This summer was a pretty exciting time for The Guggenheim Museum here in NYC. Along with stillspotting ( ) nyc they also collaborated with BMW on the beginning of a really cool six year project, called the BMW Guggenheim Lab.
Here is the description from the official website: “Part urban think tank, part community center and public gathering space, the Lab is conceived to inspire public discourse in cities around the world and through the BMW Guggenheim Lab website and online social communities.” I love this graphic which they used to make up their logo, it is constantly changing based on thoughts people can enter on the website, almost like a live twitter feed! Here are two additional versions that I spotted online on two different days:
The project will continue for 6 years, visiting 9 cities across 3 continents, with structures designed by 3 different architects. There are three 2 year cycles, and each cycle will follow one structure from one city in North America, to a city in Europe and finally a city in Asia. This first cycle began in New York this summer with the fabulous structure designed by Atelier Bow-Wow (a firm from Tokyo) and will now travel to Berlin this Spring and then on to Mumbai later next year. Then a new 2 year cycle will begin with a new structure, and a new 3 cities. Here’s a great photo of the lab from their website:
And another great photo from the website, taken by Paul Warchol, showing the lab from the street right outside the gates.
I was lucky enough to see it under a few different scenarios during its 16 week stay in NYC. We visited as a group during an average day and got to play the funny game they had set up, called Urbanology which you can still play online here. Then I attended a few fun evening events, including an awesome concert from Norah Jones and The Little Willies. Here are a few of the best photos from that, they closed the gauzy white curtains to create almost a tent atmosphere, and with the lights and music it felt like a really fun outdoor club!
The structure by Atelier Bow-Wow is designed almost like a theater fly, where all of the equipment and furniture can be loaded into the rigging above, with open flexible space below. Its constructed from carbon fiber, really amazing new light weight technology that is being used to make boats and even airplanes! (All these photos were taken during my various visits to the lab, unless I mention otherwise.)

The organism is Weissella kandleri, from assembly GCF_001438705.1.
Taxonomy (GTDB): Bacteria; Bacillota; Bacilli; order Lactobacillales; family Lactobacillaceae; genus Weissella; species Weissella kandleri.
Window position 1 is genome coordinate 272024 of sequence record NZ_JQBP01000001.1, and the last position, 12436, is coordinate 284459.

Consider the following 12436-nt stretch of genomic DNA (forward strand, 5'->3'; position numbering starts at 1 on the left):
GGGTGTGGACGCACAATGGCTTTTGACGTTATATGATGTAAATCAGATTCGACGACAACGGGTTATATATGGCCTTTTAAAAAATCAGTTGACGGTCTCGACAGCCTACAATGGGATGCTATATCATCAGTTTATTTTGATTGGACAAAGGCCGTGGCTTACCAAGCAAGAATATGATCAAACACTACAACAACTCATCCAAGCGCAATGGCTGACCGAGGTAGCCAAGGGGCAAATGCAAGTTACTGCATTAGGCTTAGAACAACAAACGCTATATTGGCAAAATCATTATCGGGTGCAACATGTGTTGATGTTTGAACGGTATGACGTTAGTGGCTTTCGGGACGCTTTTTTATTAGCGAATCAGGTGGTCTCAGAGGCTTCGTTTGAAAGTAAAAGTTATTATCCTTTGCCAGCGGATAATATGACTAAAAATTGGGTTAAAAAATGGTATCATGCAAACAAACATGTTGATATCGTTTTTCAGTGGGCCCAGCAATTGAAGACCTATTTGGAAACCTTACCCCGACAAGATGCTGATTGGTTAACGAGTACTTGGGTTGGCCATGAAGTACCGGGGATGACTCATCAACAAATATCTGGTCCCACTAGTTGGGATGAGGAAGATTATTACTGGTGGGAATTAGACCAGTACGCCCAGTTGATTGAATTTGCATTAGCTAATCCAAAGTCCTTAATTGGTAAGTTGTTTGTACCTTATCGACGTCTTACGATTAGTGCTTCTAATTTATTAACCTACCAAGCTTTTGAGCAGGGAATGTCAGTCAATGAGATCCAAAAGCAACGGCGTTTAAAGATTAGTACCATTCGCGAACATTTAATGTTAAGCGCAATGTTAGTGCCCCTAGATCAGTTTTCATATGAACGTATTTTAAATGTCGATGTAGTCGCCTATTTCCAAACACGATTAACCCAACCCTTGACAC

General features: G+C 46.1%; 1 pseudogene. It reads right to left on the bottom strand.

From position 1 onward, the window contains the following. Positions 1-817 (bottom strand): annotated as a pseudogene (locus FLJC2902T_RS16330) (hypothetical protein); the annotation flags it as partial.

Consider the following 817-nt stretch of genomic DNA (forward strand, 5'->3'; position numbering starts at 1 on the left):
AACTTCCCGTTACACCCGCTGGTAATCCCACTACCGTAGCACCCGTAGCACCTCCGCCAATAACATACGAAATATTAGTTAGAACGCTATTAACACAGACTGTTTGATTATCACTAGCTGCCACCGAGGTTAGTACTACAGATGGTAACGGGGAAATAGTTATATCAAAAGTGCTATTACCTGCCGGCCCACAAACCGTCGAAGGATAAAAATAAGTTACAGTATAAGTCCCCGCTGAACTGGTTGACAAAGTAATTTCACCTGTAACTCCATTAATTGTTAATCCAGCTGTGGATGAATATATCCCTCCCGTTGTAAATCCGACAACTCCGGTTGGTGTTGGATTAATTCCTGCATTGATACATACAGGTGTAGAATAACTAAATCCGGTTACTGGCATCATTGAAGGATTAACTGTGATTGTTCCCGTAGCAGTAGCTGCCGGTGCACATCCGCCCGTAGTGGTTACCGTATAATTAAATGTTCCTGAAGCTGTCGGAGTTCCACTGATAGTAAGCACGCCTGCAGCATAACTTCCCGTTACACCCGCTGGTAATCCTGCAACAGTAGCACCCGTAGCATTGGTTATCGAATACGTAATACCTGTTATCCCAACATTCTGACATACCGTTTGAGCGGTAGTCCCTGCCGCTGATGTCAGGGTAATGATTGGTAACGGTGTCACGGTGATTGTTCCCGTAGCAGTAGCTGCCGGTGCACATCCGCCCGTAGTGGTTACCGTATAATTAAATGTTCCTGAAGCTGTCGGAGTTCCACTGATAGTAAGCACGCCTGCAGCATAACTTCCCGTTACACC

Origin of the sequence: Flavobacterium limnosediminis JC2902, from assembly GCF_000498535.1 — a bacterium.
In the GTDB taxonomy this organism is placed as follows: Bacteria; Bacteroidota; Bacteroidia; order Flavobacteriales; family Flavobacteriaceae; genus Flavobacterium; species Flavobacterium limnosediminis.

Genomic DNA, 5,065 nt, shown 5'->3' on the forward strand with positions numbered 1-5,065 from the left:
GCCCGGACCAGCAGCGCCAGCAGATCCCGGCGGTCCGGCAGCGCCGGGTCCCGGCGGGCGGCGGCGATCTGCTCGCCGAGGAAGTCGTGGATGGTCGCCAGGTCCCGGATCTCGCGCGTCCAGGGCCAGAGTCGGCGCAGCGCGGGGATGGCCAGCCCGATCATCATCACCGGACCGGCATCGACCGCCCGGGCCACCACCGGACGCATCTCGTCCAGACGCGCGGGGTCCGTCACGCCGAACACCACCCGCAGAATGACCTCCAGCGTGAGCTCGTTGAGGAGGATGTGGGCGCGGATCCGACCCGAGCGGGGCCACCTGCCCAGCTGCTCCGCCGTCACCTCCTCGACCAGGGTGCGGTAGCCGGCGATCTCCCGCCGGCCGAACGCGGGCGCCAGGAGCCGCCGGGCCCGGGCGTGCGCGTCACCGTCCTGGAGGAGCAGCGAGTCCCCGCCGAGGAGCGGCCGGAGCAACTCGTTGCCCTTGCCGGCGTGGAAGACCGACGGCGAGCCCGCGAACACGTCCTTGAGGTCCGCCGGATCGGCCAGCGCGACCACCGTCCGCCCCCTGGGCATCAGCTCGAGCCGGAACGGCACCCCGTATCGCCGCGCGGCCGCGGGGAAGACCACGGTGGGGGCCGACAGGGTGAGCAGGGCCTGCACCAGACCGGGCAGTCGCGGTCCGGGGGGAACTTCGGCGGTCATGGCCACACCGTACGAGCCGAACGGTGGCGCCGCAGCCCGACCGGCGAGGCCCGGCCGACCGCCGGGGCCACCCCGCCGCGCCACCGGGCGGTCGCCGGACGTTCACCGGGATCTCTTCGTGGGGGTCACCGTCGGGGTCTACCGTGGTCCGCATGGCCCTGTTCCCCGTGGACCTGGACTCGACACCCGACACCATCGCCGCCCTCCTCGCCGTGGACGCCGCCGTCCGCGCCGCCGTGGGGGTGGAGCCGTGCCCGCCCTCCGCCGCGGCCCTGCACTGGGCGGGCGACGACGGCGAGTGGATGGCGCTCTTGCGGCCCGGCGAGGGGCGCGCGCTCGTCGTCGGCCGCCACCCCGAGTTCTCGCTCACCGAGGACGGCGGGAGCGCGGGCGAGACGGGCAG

The lot is where an old brownstone building once stood, and has been owned by the Parks Department of NYC for decades but has sat vacant and behind gates until now. The brick walls that enclosed the space were covered in graffiti, which I think gave it a really great urban feel and is kind of gorgeous in its own right. (The photo on the right shows the game board for Urbanology. They had really cool ‘game pieces’ fabricated too!)
In addition to the main building there were also two smaller wooden structures, a cafe and the bathroom facilities. The park made sort of a T shape, so while the lab structure was in the main body of the T, there was open park along the top piece, with a wood structure at each end. These wood buildings were much closer to traditional Japanese architecture, and were gorgeous in their own right. I especially loved the wood screening on the bathrooms, the light effects at night were just stunning!
Unfortunately the lab has now closed here in NYC, but if anyone lives near Berlin or Mumbai you should stay tuned for future events! And remember, there will be two additional structures visiting two new North American cities (the specific cities are still being kept under wraps) over the next 6 years so if you think this looks cool and interesting sign up on the website to be kept in the loop with information. And if you happen to be visiting NYC in 2013 there will be an exhibition at The Guggenheim Museum about the discussions that took place during the first two year cycle. Here are a few closing shots of the lab during twilight.
Have a lovely weekend, and stay crafty! Ciao, Allison